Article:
Manufactured Housing Resources George Porter


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Recently I was asked to write an article for the local paper here in Sussex County Delaware. After I finished it occurred to me that this same type of article probably applies to most of the nation. We all have to deal with discriminatory zoning, pre conceived notions about "trailers", and probably have some very nice developments of manufactured housing that does not deserve this attitude. See if this sounds like where you live.

Manufactured Housing In Sussex County

By George Porter

According to the Delaware State Housing Authority in 1993 there were 914 new manufactured houses titled in Sussex County or 46% of all new single family housing in the County that year. Manufactured Housing is big business in Sussex and probably always will be. Why?, because people like it. 1994 is expecting a growth of at least 25% more than last year in spite of the roadblocks placed in our path by the county government.

Did you know that in order to place a manufactured home on its own land in an AR zoned area the law requires a minimum of 5 acres!, with conventional housing you only need 1/2 acre. The manufactured home also must apply for a variance and have a hearing before the Zoning Board to determine if its' placement will adversely affect the surrounding property.

In spite of this the industry is doing quite well. We are providing affordable housing for nearly halve of the citizens and are developing new areas for our customers to place their homes. The rental community accommodates the majority our homes and Sussex county has some of the finest in the United States. The Long Neck and Rehoboth area contains communities with deep water boat slips, multiple pools, restaurants, boardwalks, fishing piers, miniature golf, shuffle board and a church. There are plans to soon build a community with an 18 hole championship golf course in the near future.

Why are these homes so popular?, because they are attractive, comfortable and affordable. They are very economical to heat and cool and provide the perfect retirement home. As you well know southern Delaware is very popular with retires and this home fills their needs quite nicely. According to the National Board of Realtors the average new single family home in the U.S. costs around $105,000. Here in Sussex this figure is much higher in eastern Sussex and just slightly lower in western Sussex. The median price of a new Manufactured home is $25,000, 19% cost more than $40,000. Locally the prices are a little more in the east and a little less in the western halve of the county.

The business is doing well all over the country. As the Wall Street Journal stated in a February 18, 1993 editorial, "manufactured housing is fully a match for traditional 'sticks and bricks' construction on-site" and that "manufactured housing can be a vital part of putting an affordable roof over peoples heads."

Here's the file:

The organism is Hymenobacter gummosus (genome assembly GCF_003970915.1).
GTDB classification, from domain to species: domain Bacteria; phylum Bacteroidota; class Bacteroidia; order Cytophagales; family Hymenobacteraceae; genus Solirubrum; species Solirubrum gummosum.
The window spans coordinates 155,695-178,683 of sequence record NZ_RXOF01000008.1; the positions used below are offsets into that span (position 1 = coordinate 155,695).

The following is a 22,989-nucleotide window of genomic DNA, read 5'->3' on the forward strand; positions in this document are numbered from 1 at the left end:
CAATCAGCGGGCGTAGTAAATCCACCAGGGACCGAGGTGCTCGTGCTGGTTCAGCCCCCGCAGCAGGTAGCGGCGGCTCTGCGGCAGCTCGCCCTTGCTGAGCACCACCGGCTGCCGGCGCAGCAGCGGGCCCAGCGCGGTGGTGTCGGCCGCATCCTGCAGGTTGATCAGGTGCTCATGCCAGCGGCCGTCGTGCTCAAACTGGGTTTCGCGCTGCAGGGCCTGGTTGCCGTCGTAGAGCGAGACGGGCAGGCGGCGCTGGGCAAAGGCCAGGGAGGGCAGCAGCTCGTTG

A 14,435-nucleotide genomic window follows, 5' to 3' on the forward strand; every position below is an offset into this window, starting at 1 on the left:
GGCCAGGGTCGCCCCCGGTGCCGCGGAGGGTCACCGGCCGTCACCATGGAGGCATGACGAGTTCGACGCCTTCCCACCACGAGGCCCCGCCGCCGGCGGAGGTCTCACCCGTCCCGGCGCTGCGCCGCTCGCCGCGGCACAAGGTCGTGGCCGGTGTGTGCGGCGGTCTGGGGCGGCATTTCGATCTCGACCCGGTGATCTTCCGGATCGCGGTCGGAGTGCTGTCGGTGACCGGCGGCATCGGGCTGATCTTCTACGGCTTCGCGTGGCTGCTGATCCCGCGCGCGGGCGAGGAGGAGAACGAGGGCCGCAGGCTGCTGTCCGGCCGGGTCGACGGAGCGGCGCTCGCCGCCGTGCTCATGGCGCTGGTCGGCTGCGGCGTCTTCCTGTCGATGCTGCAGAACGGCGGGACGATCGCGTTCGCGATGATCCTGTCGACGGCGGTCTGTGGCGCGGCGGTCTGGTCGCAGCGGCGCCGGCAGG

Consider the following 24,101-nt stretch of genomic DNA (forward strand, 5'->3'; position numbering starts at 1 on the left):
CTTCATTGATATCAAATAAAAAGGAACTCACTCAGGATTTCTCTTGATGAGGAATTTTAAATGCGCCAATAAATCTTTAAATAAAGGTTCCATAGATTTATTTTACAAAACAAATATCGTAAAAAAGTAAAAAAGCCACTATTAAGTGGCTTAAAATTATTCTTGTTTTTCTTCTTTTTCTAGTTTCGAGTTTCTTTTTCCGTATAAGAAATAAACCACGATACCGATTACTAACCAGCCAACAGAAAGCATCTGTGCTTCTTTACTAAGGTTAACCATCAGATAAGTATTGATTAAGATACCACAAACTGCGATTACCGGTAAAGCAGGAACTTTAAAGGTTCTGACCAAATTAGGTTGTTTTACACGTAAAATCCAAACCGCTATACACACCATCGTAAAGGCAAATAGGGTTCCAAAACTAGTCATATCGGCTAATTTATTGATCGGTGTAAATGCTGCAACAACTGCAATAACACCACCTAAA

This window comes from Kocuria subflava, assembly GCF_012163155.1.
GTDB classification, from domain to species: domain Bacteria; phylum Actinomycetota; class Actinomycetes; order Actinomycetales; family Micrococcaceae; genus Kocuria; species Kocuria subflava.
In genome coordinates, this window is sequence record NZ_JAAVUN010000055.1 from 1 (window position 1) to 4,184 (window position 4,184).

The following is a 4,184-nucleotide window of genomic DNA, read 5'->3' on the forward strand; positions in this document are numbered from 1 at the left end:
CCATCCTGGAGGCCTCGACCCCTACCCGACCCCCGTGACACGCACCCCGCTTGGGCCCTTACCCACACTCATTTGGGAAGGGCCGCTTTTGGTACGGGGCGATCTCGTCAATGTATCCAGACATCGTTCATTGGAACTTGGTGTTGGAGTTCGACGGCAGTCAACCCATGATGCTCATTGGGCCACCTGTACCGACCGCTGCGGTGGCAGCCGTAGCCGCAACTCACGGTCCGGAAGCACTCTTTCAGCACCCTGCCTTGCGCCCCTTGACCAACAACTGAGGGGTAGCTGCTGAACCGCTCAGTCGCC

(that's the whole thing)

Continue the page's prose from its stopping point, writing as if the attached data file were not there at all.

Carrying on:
Putting a roof over the head of people is what this industry does best and given the chance can be a real asset to the citizens of Sussex.

For instance, we tax-payers are the ones that build public housing. If we didn't build them out of "sticks and bricks" we could house approximately 4 times more people for the same money or, we could house the same people for 1/4 the cost using manufactured housing. This is being done in many other states and it works for them, why not here?

The ladder to home ownership is missing a few rungs. In order to buy a conventional home in Sussex you need a down payment, closing costs, application and appraisal fees, legal fees, and the ability to make the payments.

In a best case scenario with 5% down plus all those other fees you will probably need at least $10,000 in cash for settlement on an $80,000 to $90,000 home and payments of around $600/month for 30 years.

If you purchased a new single section manufactured home of approximately 950 square feet you would need about $2700 cash (10% dn. + titling) and payments of about $250/month for 15 years. The conventional home will probably be bigger and will not have lot rent BUT many more people can qualify for the manufactured home and can move in and start building equity. You can't build equity in an apartment and you cant save the money very easily for a down payment when you are paying apartment rent. You are also not establishing the same credit rating paying apartment rent as you are when you are building equity in a manufactured home. If you do decide to purchase a conventional home the equity and your performance on the manufactured housing loan will probably be what makes the move possible. Manufactured housing could be the best friend conventional real estate ever had, it provides the missing rungs in the ladder.

On the other hand you might not want those bigger investments. Both of the adults in a young family might not have to be employed to make the house payments and maybe one of the parents could stay home and raise the children. Children that can be raised by their own parents, you would have to think that would be a major contribution to both the parents and the children. Affordable manufactured housing goes a long way toward making that possible.

The old time trailer is long gone and the manufactured home of today is on a par with anything available to the citizens of Sussex, maybe better.